Donning scuba gear, you don’t have to descend very far below the surface of Long Island Sound to discover some of its prettiest marine animals. In less than 20 feet, you can encounter large flower-like clusters of pink-hearted hydroids, swaying slowly back and forth in the current. Attached to rocks, shipwrecks or other hard surfaces by their long stems, the hydroids are armed with stinging cells like their close relatives, the corals, anemones, and jellyfish. Unlike jellyfish, however, their stinging cells can’t penetrate human skin. Their cells serve to incapacitate their prey – microscopic size plankton such as copepods.
As you take the time to check out the pink-hearted hydroids, you might also spot the colorful red-gilled nudibranch, a shell-less snail that grazes on the hydroids. The one-inch long nudibranch is misnamed. The white-tipped, red projections rising from its back are not gills; they are part of its gut. As the creature feeds on the hydroids, it stores its prey’s stinging cells in its gut extensions. Should a predator then try to dine on the nudibranch, it might encounter a nasty sting.
During the retreat of ice-age glaciers, huge boulders, like the one standing on the shore at Crane Neck Point (Smithtown Bay), were left behind some 20,000 years ago. Similar size rocks, scattered through Long Island Sound, are habitat for many other beautiful marine animals. Off Horton Point, a huge underwater boulder was host to a carpet of white anemones. Barely 1 1/2 inches high and a 1/2 inch wide, their mouth is surrounded by long tentacles. They capture their prey, small fish and plankton, with thin white threads of stinging cells. The anemones can shift position for short distances by lifting and spreading their base, marching along like an inchworm.
The delicate, 2-inch tall lined anemones can be found nearly covering some of the rocks in the shallows of Anchor Beach, Milford, CT. Our largest and very common frilled anemone can be found throughout the Sound, attached to rocks, pilings, and wrecks. Topped by up to 1,000 white tentacles, its body varies in color from brown to yellow. It feeds on small fish and plankton.
Dock pilings are also great sites to find colorful sea squirts (tunicates) and a couple of our feather duster (tube) worms. Though tiny in comparison to those found in tropical waters, on close-up, the tube worms are truly eye-catching. The Sound’s star tunicate, an introduced species, is also well worth looking for. A close-up image of these marine animals can be astonishing!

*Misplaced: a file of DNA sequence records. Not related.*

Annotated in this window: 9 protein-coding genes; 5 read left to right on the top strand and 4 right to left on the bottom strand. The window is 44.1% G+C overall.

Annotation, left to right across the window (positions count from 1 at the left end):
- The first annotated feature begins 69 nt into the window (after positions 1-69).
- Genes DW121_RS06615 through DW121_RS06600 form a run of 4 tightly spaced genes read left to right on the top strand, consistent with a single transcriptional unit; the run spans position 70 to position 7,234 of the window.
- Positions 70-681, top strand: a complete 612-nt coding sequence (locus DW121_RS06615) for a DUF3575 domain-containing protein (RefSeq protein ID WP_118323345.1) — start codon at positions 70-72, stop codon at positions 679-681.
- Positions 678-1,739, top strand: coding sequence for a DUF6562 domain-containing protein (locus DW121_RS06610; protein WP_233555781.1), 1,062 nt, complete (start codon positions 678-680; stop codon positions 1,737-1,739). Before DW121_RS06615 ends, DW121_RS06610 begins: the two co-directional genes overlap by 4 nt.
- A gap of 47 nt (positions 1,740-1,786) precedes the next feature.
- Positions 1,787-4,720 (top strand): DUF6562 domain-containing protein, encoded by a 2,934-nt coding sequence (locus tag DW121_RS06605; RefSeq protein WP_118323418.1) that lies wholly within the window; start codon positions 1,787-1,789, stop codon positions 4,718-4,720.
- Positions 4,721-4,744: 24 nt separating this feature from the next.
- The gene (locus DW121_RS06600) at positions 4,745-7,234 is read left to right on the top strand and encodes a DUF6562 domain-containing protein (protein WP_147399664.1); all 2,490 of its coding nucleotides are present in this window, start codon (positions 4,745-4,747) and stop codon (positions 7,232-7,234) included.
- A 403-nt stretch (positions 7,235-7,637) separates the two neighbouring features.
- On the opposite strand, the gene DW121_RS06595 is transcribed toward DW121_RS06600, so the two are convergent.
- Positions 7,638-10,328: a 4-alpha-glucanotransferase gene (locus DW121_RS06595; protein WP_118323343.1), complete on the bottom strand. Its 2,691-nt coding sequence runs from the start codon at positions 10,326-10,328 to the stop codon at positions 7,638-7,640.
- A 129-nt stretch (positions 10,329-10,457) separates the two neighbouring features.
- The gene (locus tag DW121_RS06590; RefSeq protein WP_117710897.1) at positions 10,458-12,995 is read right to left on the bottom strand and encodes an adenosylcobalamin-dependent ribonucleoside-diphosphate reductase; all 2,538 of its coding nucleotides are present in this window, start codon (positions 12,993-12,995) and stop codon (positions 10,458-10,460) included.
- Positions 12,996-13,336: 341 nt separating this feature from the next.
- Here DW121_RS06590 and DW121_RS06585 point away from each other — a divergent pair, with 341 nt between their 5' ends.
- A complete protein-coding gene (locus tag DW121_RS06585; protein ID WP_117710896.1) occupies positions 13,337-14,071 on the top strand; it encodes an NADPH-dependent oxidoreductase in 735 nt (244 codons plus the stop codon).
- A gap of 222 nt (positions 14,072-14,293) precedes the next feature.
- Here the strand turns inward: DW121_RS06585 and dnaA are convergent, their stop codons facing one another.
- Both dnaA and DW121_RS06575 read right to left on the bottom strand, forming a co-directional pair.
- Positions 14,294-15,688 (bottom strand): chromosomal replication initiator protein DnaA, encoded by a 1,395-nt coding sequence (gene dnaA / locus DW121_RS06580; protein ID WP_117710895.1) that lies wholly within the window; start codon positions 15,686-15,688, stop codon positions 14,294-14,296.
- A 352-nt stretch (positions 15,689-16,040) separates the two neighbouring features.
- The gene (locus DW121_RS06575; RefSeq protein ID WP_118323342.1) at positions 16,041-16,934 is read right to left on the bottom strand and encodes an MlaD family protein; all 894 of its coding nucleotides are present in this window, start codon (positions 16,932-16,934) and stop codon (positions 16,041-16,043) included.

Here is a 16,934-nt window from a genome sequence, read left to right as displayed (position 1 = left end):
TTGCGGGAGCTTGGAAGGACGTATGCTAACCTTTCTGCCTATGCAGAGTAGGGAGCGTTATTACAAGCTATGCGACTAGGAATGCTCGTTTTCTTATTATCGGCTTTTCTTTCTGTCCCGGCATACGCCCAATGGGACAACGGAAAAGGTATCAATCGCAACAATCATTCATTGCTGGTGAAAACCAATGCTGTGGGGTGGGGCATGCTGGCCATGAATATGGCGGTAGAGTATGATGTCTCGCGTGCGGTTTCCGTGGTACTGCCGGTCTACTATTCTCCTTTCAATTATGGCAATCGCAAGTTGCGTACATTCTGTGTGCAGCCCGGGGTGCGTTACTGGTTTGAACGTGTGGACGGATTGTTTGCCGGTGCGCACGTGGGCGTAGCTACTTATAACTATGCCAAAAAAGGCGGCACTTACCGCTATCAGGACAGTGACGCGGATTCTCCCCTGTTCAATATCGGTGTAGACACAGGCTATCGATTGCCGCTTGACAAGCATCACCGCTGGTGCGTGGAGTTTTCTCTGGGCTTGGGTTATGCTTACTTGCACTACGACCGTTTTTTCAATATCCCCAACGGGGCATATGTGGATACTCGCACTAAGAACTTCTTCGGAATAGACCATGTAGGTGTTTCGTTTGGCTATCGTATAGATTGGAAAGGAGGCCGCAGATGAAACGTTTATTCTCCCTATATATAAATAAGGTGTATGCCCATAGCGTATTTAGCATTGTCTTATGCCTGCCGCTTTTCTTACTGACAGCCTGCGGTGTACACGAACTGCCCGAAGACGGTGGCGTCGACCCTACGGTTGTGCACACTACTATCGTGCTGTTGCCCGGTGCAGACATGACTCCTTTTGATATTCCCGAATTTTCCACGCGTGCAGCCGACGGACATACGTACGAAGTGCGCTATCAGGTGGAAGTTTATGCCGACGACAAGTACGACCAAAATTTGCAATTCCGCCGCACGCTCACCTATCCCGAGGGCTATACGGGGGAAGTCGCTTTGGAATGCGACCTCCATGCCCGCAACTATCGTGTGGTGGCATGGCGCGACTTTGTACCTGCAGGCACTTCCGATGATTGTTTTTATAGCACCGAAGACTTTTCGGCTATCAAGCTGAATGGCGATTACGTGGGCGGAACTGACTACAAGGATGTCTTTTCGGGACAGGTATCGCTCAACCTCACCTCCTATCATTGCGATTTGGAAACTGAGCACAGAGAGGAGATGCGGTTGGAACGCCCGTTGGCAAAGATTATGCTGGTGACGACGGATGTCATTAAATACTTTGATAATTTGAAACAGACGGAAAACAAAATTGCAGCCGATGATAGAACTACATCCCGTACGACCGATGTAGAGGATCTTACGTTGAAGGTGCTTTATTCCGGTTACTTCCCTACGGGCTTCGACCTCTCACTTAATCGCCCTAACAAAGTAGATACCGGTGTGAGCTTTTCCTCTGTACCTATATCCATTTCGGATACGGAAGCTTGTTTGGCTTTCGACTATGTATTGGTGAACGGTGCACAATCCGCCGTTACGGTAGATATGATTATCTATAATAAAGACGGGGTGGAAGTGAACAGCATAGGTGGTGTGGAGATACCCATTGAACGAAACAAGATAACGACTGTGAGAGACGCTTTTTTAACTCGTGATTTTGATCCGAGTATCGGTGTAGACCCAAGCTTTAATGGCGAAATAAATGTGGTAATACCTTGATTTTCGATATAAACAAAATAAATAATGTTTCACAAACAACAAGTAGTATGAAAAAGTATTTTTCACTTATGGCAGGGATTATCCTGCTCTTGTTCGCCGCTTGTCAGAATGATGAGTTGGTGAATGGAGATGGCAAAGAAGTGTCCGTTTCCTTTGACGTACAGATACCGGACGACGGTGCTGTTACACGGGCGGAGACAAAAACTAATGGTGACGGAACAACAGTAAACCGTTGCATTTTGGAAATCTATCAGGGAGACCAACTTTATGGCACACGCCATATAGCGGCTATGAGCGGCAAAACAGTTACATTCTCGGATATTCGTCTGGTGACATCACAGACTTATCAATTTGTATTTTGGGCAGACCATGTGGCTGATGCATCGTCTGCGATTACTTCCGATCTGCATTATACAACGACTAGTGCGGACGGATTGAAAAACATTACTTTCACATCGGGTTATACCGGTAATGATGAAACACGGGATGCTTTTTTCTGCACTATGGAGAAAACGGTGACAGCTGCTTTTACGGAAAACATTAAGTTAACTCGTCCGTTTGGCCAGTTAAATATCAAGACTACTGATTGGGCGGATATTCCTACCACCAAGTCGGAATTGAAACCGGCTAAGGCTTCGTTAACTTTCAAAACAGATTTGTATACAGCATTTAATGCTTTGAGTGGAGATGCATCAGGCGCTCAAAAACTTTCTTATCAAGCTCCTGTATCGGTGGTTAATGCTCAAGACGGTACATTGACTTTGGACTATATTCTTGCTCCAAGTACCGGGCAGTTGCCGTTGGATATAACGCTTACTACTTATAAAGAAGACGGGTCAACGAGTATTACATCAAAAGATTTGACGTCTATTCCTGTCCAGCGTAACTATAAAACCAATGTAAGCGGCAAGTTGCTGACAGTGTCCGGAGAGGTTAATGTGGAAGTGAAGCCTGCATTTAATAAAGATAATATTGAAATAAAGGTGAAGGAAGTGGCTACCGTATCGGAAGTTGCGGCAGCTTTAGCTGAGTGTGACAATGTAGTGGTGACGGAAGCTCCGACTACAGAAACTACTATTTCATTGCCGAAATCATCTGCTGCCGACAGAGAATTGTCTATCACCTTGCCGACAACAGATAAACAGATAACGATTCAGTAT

To the surprise of some, the Sound is host to a non-reef building stoney coral, the northern star coral. The fuzzy, yellow-brown coral colony can be no larger than a silver dollar. Attached to rocks, pilings or other hard surfaces, it is frequently found in very shallow water to a depth of over 130 feet. The knobs at the tip of its tentacles house harpoon-like stinging cells that are injected into its prey. Once a victim is stunned, it is directed by the tentacles to the coral’s mouth. A yellow, cream-colored soft coral, photographed off the north-east end of Fishers Island, at a depth of 80+ feet, is called dead man’s finger. Though never spotted by this diver in the Sound, it may also inhabit deep-water rocks at the Race, between the SW side of Fishers Island and Little Gull Island (dive it at slack tide!). It is also found at Fort Wetherill, Rhode Island, at a depth of less than 30 feet.
he Sound is home to an intriguing variety of mollusks -- snails and bivalves (clam-like). By far, the Atlantic scallop, with its 30 to 40 arresting, steel-blue eyes, tops them all. It can identify an approaching hungry sea star by detecting chemicals produced by the predator. Tentacles that protrude from the edge of its shell are also sensitive to a predator’s touch and its eyes, equipped with a cornea, lens, retina and optic nerve, detect shadows (but no images). As a shadow moves from one eye to the next, the alerted scallop can escape by swimming off erratically, jet propelled.
The scallops live on near-shore mud shallows and eelgrass beds in waters less than 15 feet at low tide. The seagrass beds in the Sound are found only eastward of Clinton Harbor (CT). They are habitat for a variety of nursery fishes and other marine life including adult and juvenile scallops. The beds were once found throughout the Sound but following a fungal disease during the 1930s, all of the beds were nearly wiped out.
In very shallow water, ranging in less than 1 to 3 feet, you can occasionally spot the solar-powered, shell-less snail, the Eastern emerald elysia. Its usual habitats include salt marshes, tidal creeks and tide pools –difficult to navigate with scuba gear! Generally, less than 2 inches long, the beautiful green creature feeds exclusively on a seaweed called vaucheria. As it grazes, elysia take in some of the seaweed’s sunlight-capturing cells that it uses for itself to get energy from the sun. Though it can be found along the entire coast, from Nova Scotia to south Florida, the stunning little creature seems to only inhabit the eastern end of Long Island Sound.
Long Island Sound is a great ecosystem that provides a nursery and residence for many other beautiful marine animals. For further exploration of the Sound’s many creatures, go to seasportsimages.com and click on the YouTube links.